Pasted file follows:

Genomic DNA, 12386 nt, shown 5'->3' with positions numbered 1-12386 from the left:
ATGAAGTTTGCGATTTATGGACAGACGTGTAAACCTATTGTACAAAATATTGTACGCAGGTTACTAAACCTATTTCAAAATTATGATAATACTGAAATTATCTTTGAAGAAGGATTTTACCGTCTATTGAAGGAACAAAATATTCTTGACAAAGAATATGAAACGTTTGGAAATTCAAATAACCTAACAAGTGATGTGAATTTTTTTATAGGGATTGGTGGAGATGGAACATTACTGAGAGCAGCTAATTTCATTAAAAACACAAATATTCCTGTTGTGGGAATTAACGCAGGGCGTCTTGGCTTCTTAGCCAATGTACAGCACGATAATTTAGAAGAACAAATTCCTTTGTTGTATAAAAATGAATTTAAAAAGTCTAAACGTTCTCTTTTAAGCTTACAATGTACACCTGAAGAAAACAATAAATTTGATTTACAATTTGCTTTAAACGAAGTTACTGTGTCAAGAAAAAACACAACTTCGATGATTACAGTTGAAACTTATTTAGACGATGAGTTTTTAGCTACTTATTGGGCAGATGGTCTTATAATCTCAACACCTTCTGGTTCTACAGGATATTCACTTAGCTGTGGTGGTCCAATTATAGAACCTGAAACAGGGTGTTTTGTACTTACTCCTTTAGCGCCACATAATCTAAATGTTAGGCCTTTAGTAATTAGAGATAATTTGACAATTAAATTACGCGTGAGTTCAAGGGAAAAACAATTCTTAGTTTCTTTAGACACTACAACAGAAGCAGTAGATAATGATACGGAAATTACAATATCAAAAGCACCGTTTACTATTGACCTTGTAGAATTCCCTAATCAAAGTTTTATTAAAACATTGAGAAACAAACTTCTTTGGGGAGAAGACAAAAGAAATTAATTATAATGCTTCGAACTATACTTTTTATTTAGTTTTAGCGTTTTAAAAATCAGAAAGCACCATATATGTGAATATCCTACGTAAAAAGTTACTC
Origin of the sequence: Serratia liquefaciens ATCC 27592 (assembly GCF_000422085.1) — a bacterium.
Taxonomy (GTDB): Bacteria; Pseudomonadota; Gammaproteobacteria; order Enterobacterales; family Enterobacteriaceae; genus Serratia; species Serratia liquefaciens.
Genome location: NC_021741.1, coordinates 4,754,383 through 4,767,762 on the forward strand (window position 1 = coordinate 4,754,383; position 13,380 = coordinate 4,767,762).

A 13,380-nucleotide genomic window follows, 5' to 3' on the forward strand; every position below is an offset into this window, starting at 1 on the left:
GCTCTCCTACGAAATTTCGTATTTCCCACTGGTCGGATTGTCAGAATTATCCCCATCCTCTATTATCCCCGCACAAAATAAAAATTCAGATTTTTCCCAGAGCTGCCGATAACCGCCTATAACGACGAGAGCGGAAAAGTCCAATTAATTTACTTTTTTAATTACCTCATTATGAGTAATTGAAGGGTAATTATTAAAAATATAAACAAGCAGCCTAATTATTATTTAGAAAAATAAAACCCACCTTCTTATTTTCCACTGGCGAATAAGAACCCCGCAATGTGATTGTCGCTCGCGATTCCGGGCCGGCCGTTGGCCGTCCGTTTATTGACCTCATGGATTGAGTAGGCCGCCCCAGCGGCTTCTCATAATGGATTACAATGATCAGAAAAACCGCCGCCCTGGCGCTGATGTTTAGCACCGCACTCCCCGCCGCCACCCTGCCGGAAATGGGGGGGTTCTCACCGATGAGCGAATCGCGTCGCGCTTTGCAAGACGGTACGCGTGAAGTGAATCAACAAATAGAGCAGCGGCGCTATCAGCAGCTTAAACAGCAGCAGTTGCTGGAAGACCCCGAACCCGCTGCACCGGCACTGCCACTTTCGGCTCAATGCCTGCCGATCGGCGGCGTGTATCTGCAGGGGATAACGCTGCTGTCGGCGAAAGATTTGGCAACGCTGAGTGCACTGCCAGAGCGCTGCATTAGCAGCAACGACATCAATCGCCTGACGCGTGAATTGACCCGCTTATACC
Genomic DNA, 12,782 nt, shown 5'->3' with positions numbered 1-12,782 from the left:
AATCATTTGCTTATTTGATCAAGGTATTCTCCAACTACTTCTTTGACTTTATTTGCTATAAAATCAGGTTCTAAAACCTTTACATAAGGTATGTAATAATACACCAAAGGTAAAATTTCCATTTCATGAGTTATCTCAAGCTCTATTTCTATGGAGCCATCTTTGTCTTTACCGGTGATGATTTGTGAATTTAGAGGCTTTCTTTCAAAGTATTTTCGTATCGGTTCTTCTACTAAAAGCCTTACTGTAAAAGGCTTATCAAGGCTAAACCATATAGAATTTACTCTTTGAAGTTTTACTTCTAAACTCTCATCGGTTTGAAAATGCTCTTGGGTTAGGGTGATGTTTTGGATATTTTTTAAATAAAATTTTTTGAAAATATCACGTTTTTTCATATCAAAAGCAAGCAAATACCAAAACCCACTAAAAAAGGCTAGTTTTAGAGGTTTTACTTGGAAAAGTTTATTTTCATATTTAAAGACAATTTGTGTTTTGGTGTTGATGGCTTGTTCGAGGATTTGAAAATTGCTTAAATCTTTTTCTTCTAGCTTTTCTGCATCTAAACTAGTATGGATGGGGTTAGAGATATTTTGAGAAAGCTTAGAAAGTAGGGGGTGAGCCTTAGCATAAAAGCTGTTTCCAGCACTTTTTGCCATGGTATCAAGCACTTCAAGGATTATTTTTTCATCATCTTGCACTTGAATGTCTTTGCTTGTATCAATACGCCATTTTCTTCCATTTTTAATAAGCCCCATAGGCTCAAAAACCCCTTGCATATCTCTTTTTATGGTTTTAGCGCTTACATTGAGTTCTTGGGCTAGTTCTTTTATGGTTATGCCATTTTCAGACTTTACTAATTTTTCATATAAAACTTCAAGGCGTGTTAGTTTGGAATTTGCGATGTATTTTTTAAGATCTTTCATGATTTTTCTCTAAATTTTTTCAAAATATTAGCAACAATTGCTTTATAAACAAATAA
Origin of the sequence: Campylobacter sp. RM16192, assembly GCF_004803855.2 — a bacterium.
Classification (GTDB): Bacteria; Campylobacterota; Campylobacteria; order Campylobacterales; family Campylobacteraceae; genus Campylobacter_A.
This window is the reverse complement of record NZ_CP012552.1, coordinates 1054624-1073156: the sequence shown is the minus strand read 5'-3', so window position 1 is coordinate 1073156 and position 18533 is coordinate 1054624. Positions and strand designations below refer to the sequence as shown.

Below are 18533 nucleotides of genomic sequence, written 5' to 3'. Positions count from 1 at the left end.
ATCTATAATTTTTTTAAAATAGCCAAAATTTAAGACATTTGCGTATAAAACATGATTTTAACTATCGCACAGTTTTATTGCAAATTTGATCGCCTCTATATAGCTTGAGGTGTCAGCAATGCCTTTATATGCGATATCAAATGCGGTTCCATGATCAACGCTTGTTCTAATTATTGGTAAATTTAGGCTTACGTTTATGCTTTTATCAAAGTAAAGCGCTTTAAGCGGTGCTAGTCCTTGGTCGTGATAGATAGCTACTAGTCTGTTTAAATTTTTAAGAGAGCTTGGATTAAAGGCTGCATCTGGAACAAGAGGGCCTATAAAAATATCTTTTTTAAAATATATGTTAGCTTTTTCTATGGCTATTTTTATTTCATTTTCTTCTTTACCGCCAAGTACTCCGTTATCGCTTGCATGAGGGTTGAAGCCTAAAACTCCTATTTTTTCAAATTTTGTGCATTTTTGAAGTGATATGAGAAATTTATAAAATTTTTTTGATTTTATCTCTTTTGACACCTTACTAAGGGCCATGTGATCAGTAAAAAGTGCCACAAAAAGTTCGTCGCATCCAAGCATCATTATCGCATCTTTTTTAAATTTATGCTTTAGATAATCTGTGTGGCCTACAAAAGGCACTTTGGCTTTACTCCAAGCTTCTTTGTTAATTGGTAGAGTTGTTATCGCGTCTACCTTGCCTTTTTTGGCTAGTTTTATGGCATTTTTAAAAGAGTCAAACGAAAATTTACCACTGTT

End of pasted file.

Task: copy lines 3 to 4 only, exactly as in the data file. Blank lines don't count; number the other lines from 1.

Origin of the sequence: Serratia liquefaciens ATCC 27592 (assembly GCF_000422085.1) — a bacterium.
Taxonomy (GTDB): Bacteria; Pseudomonadota; Gammaproteobacteria; order Enterobacterales; family Enterobacteriaceae; genus Serratia; species Serratia liquefaciens.